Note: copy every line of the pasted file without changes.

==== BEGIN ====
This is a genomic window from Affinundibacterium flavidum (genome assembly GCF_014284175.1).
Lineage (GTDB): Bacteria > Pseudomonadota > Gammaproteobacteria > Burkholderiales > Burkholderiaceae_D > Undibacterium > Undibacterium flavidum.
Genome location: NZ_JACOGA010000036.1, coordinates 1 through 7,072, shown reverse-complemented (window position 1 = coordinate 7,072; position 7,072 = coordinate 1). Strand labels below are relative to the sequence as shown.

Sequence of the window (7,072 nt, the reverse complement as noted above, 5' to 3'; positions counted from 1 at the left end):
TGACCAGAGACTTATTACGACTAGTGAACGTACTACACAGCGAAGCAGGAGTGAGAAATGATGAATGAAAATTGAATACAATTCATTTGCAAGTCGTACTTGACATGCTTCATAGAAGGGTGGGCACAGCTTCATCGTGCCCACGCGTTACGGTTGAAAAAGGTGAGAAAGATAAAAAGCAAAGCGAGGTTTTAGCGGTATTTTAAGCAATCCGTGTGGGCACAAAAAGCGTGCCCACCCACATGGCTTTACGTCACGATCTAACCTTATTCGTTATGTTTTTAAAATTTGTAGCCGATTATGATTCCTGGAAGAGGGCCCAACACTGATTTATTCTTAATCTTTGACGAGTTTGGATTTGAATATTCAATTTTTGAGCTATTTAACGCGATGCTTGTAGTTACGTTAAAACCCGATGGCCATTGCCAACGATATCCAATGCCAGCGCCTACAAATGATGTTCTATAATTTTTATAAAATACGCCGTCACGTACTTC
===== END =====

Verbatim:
This is a genomic window from Affinundibacterium flavidum (genome assembly GCF_014284175.1).
Lineage (GTDB): Bacteria > Pseudomonadota > Gammaproteobacteria > Burkholderiales > Burkholderiaceae_D > Undibacterium > Undibacterium flavidum.
Genome location: NZ_JACOGA010000036.1, coordinates 1 through 7,072, shown reverse-complemented (window position 1 = coordinate 7,072; position 7,072 = coordinate 1). Strand labels below are relative to the sequence as shown.

Sequence of the window (7,072 nt, the reverse complement as noted above, 5' to 3'; positions counted from 1 at the left end):
TGACCAGAGACTTATTACGACTAGTGAACGTACTACACAGCGAAGCAGGAGTGAGAAATGATGAATGAAAATTGAATACAATTCATTTGCAAGTCGTACTTGACATGCTTCATAGAAGGGTGGGCACAGCTTCATCGTGCCCACGCGTTACGGTTGAAAAAGGTGAGAAAGATAAAAAGCAAAGCGAGGTTTTAGCGGTATTTTAAGCAATCCGTGTGGGCACAAAAAGCGTGCCCACCCACATGGCTTTACGTCACGATCTAACCTTATTCGTTATGTTTTTAAAATTTGTAGCCGATTATGATTCCTGGAAGAGGGCCCAACACTGATTTATTCTTAATCTTTGACGAGTTTGGATTTGAATATTCAATTTTTGAGCTATTTAACGCGATGCTTGTAGTTACGTTAAAACCCGATGGCCATTGCCAACGATATCCAATGCCAGCGCCTACAAATGATGTTCTATAATTTTTATAAAATACGCCGTCACGTACTTC